The coronavirus pandemic is causing the largest disruptions to supply chains since at least World War II. Even when the virus was only primarily in China (before major shutdowns in the rest of the world), the closing of factories in China led to the largest disruption in container shipping ever seen. Now it has created a global recession, which is looking increasingly likely to become a global depression. It is testing the mettle of everyone and all companies, but in different ways. Companies that improvise and think outside the box have a better chance of surviving.
The disruption is different in different sectors, depending on a number of factors, first and foremost having to do with how the outbreak has impacted demand for each sector. Here we can broadly group sectors into three major categories, according to what the pandemic has done to demand in that sector:
- Extreme-increased-demand Sectors — These are sectors and products for which demand has skyrocketed to many times normal. Examples include medical PPE (i.e. personal protective equipment — especially N95 masks), ventilators, disinfectants, home grocery delivery services, and of course medical services and hospitals. In some areas, such as ventilators, the demand is nearly 100 times the normal rate of production. Unfortunately, hospitals are also seeing demand that is many times normal, overwhelming existing capacity. In other areas, such as overall ecommerce and parcel delivery services, demand is up significantly, but less than 2X normal.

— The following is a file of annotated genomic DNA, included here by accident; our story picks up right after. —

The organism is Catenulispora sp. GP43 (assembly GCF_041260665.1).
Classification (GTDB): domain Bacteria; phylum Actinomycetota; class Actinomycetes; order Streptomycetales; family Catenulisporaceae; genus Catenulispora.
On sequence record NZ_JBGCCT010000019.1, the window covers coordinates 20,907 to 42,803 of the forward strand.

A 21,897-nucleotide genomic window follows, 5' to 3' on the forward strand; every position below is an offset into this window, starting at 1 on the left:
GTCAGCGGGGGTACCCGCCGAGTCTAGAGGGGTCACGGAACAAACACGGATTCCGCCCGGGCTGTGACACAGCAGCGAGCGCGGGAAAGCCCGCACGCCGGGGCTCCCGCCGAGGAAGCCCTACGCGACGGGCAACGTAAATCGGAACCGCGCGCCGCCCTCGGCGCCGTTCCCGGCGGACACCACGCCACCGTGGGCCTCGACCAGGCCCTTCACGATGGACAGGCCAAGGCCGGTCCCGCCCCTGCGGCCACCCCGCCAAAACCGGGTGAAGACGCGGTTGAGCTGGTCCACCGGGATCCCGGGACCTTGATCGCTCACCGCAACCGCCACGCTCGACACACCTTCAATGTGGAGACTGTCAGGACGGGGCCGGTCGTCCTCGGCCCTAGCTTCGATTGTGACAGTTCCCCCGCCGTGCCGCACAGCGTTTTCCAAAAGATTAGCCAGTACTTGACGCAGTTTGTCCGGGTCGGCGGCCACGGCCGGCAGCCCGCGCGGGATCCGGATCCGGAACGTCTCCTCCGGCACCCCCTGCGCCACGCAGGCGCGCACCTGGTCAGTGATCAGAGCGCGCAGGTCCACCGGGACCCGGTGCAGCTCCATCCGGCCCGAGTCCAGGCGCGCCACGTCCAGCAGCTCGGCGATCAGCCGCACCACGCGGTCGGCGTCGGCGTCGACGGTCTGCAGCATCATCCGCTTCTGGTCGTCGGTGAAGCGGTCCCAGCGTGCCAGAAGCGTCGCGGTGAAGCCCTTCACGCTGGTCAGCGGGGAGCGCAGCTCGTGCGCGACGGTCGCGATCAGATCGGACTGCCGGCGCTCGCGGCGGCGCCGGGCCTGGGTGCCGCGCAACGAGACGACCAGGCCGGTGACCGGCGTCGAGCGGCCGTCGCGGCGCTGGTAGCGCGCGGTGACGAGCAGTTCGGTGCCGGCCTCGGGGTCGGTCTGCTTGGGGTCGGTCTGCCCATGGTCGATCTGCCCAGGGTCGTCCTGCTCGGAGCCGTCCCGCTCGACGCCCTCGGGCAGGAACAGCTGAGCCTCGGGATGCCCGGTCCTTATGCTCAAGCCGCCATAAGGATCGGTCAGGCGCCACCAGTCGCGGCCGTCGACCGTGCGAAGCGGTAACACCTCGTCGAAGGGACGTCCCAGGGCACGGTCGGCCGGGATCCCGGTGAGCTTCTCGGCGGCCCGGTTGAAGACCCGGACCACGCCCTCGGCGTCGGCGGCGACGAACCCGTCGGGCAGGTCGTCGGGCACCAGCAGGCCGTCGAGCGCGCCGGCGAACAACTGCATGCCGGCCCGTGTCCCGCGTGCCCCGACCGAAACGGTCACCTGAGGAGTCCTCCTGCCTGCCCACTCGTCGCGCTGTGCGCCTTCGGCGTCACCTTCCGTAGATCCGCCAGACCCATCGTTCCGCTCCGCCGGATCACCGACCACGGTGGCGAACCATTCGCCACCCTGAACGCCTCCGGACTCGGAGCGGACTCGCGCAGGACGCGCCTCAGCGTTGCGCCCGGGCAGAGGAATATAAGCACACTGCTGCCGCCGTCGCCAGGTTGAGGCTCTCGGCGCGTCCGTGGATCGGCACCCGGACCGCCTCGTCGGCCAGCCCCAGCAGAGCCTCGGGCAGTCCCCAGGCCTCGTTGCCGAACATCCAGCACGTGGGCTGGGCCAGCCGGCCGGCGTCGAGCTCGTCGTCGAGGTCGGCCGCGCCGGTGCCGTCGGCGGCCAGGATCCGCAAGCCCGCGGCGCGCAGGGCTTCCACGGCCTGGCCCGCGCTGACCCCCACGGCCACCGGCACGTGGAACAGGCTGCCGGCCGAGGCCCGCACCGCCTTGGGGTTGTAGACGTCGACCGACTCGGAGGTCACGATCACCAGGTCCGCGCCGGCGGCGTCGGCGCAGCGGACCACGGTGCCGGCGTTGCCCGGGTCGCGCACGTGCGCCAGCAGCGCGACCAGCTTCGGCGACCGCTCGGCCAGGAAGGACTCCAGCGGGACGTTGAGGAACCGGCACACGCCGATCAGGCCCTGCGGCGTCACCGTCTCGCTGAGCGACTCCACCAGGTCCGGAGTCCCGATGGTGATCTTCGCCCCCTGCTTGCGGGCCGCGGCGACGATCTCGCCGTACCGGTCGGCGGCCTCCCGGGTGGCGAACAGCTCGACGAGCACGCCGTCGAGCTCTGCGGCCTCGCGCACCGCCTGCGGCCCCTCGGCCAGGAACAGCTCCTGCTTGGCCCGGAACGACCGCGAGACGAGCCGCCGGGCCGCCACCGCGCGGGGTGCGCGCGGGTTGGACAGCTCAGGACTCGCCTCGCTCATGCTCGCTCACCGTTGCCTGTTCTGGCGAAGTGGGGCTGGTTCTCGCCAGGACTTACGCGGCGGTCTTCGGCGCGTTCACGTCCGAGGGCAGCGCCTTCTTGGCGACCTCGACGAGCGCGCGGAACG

- (Almost) Normal and (Mostly) Diminished-demand Sectors — Most of the economy is in this middle category, mostly with diminished demand. Some sectors, such as farming, are seeing nearly normal demand but for many more sectors demand has diminished, in many cases quite painfully.
- Decimated Sectors — For a non-trivial portion of the economy, demand has fallen off a cliff (i.e. by 50% or more). This includes airlines, hotels, cruise ships, and other travel-related industries, casinos, sports, festivals, event venues (e.g. convention centers) and event-related service providers, bars and restaurants and their suppliers, malls and in-person retail, service providers to educational institutions, mass transit and other commuter services, and so forth. Some of these sectors will not survive without some kind of outside help.